The debate over the effectiveness of minimum floor pricing in bottle shops has been reignited by new evidence from Scotland that shows it has led to a 13% reduction in alcohol-related deaths.
In 2018 the Scottish government set a minimum price of 50 pence (90 cents) per unit of alcohol sold anywhere with a license, with cheap beers and ciders seeing the biggest increases. The average cost of a unit rose by 18% with the introduction of the price floor, according to a 2022 study.
A new study from the University of Glasgow, published on March 20 in The Lancet, compared the number of deaths directly related to alcohol in Scottish and English hospitals before and after the introduction of the price floor.
Across 32 months of implementation, the study found a significant 13% reduction in deaths wholly attributable to alcohol consumption compared with its best estimate of what would have been expected had the legislation not been implemented.
This is equivalent to avoiding 156 deaths per year, on average. There was a corresponding estimated reduction of 4% in hospitalisations for conditions wholly attributable to alcohol consumption, equivalent to avoiding 411 hospitalisations per year, on average.
The effects of minimum pricing in the Northern Territory
Three years after the Northern Territory implemented Australia’s first minimum floor price for alcohol, a review of the policy released last year showed that while it was effective in reducing supply of low-cost, high-alcohol products, drinkers had “shifted to other products” like hard spirits.
The NT government established a minimum unit price of $1.30 for every standard drink in October 2018, specifically targeting cheap cask wine, in an attempt to bring down rates of alcohol-related violence.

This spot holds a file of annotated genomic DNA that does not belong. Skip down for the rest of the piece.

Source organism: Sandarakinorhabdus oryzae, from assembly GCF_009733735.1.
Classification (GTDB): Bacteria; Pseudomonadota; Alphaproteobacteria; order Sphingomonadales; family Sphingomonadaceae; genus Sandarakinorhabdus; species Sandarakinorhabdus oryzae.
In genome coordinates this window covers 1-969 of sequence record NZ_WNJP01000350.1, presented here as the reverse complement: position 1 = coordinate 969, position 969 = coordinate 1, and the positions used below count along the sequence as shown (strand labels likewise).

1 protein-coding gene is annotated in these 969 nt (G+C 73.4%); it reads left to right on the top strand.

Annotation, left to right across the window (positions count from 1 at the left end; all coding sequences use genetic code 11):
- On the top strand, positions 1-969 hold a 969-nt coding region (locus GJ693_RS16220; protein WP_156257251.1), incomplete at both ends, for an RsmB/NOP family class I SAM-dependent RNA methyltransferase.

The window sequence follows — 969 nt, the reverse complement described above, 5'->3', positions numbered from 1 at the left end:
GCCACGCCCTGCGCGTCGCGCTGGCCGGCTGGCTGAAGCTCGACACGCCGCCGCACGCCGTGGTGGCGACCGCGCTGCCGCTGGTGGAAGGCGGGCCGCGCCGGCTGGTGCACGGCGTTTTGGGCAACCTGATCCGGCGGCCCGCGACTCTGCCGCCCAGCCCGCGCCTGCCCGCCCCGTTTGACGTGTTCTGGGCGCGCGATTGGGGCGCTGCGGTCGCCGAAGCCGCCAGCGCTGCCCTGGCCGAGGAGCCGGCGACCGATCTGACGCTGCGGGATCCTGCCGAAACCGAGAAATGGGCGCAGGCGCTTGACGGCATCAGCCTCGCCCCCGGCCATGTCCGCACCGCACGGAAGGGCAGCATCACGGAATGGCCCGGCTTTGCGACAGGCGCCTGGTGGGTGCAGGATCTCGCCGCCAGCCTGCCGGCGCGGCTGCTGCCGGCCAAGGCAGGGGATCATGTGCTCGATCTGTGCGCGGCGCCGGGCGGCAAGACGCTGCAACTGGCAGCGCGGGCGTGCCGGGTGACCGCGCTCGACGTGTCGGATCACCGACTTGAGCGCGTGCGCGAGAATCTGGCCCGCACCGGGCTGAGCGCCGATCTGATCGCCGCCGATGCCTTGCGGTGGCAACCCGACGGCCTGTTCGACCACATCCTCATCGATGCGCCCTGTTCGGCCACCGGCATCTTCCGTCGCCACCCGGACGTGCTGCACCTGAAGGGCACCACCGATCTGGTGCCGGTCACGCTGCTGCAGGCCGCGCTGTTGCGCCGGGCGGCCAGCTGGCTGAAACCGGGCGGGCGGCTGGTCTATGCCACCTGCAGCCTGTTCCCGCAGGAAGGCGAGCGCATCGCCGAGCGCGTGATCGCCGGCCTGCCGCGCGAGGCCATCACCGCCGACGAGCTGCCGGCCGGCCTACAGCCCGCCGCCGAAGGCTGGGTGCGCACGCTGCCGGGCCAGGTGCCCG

The first review conducted by Frontier Economics found:
- The reduction in cask wine sales was partially offset by “an increase in sales of all other alcohol types, most notable for spirits”
- There was a 25.8 per cent decrease in alcohol-related non-domestic violence assaults per every 10,000 residents in the NT, but “no evidence of any change” in alcohol-related domestic violence assaults
- There was “no significant reduction” in alcohol-related emergency presentations across Darwin
- The Covid-19 pandemic had a bigger impact in decreasing alcohol sales and alcohol-related assaults than the minimum floor price.
Will other states & territories follow?
The Alcohol and Drug Foundation (ADF) supports the introduction of a minimum unit price in all Australian states and territories. It cites the World Health Organisation, which describes minimum unit prices as the most effective measure governments have to reduce alcohol harm.
However, while the West Australia Government’s Health Minister Roger Cook advocated for minimum unit pricing in the state in 2018, saying retailers such as Aldi selling wine for as low as $2.78 a bottle represented a significant public health threat, there have been no significant moves to introduce the measures.
Retail Drinks Australia (Retail Drinks) opposes minimum unit pricing on the basis that it “unfairly discriminates against entire communities and fails to reduce alcohol-related harm in line with its policy rationale”.
Retail Drinks supports policy measures specifically targeting problem drinkers, such as a Banned Drinker Register (BDR) developed in consultation with local communities and industry stakeholders, rather than all-of-population or ‘one-size fits all’ approaches. Learn more